I love giving to the work of God–to church and ministries that I participate in, believe in.  I feel privileged to participate with individuals who have surrendered their lives to serve God in missions—here or across the world.  It is especially delightful to be able to encourage those on a short-term outreach to help them be open to where God might lead them in the future.

I am passionate about a lot of compassion and justice issues across the globe.   Anything that seeks to make a difference for women and children oppressed around the world catches my attention.  I care about rescuing and restoring the defenseless, enslaved, abused.  I want to help those in poverty because of things and people beyond their control.  Of course, I can’t give to all, so I seek God for wisdom.  And I pass on the needs of many via Facebook and Twitter.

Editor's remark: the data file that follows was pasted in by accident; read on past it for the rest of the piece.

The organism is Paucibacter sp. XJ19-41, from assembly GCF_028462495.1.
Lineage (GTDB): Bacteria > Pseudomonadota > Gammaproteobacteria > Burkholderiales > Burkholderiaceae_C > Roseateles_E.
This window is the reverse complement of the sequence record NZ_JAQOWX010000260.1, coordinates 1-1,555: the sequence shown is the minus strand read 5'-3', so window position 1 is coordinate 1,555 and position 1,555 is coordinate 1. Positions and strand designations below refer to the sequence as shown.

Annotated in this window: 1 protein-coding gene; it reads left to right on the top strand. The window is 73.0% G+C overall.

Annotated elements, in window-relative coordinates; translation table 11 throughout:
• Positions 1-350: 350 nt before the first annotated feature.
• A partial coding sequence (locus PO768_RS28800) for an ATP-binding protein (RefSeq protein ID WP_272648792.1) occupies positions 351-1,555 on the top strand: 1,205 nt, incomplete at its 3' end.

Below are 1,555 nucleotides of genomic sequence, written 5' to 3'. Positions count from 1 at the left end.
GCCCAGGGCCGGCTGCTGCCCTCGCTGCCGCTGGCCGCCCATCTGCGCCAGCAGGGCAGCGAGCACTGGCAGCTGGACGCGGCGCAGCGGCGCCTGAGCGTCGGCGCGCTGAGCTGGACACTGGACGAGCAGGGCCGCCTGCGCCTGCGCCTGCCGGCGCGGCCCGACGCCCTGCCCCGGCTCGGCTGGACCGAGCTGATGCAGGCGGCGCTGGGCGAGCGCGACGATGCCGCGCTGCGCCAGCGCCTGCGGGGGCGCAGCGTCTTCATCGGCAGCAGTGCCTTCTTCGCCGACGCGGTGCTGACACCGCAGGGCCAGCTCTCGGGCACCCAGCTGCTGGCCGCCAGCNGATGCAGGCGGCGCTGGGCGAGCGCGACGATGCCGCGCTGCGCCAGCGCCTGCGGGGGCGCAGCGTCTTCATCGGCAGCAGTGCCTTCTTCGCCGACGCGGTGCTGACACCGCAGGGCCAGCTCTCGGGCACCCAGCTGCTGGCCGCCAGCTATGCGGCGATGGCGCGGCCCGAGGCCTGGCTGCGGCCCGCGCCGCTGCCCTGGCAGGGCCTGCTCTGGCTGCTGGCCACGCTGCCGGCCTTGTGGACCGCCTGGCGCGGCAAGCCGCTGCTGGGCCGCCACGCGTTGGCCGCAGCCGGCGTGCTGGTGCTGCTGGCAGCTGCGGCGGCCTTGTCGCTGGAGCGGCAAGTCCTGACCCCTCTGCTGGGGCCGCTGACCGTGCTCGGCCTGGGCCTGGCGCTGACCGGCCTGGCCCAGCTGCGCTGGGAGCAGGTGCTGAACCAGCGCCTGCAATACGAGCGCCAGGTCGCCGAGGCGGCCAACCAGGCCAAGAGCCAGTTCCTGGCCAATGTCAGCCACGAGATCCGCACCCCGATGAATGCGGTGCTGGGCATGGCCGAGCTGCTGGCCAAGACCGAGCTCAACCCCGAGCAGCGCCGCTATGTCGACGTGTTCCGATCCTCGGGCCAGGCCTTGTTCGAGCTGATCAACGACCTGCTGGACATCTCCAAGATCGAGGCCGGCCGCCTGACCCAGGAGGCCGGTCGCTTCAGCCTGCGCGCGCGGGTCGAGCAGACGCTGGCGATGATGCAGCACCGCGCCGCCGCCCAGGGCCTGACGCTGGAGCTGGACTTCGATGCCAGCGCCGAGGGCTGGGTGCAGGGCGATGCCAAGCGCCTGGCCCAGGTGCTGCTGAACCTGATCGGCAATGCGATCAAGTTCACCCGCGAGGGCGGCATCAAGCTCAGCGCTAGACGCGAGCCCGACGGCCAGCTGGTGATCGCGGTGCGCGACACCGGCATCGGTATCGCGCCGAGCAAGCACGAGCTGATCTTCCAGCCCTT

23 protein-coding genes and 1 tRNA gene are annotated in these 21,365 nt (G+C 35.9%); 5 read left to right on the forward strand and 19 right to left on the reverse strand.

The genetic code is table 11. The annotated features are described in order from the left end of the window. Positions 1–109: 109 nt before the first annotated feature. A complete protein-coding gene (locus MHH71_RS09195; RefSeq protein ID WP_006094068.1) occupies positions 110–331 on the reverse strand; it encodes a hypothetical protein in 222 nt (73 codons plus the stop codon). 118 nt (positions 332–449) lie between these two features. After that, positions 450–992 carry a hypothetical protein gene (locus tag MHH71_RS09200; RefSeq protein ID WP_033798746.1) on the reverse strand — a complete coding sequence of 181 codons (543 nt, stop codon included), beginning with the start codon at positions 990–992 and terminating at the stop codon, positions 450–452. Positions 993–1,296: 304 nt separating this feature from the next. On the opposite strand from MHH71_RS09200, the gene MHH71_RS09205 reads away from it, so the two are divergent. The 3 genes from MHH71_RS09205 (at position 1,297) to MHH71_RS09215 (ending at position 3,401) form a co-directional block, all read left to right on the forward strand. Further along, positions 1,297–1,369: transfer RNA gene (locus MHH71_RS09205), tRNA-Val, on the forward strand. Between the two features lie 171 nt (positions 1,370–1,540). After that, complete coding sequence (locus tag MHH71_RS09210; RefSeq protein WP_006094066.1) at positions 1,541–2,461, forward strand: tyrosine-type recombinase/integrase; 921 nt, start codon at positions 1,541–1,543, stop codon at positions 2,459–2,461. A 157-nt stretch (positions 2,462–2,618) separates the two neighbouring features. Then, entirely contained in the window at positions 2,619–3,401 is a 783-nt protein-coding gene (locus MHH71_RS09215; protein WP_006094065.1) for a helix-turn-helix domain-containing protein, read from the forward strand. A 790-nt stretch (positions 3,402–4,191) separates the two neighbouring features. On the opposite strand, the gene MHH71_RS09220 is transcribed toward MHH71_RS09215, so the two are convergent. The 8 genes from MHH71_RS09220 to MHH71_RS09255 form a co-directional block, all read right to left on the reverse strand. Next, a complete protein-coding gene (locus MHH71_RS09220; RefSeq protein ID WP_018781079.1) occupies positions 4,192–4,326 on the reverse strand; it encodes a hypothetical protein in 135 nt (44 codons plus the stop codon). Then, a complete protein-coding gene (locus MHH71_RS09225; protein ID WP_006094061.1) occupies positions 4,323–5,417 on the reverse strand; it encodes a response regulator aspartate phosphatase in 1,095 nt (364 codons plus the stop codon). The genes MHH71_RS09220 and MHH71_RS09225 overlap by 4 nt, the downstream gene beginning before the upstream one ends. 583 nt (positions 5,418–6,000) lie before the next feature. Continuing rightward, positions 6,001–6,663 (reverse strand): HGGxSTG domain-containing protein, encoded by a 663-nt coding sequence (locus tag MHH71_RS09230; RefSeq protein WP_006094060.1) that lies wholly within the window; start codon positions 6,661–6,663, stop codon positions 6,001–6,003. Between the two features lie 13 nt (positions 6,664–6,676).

I also try to set aside money that I can use to meet needs of individuals as I become aware of them.  Sometimes I do this openly, but I especially like to do it secretly and imagine the person’s joy and gratitude at God’s kindness.  And I try to carry cash to be able to “give to the one who asks you.”

When we are through with some of our things, we gladly pass them on to others who might use them.

My husband appreciates my joyful generosity, but he works hard to make sure we stay solvent.  Sometimes he reminds me that we do not have unlimited funds and I need to be prudent.

Why do I tell you this?  Am I bragging?  I certainly hope not.  If my joy in giving will motivate someone else similarly, that would be wonderful.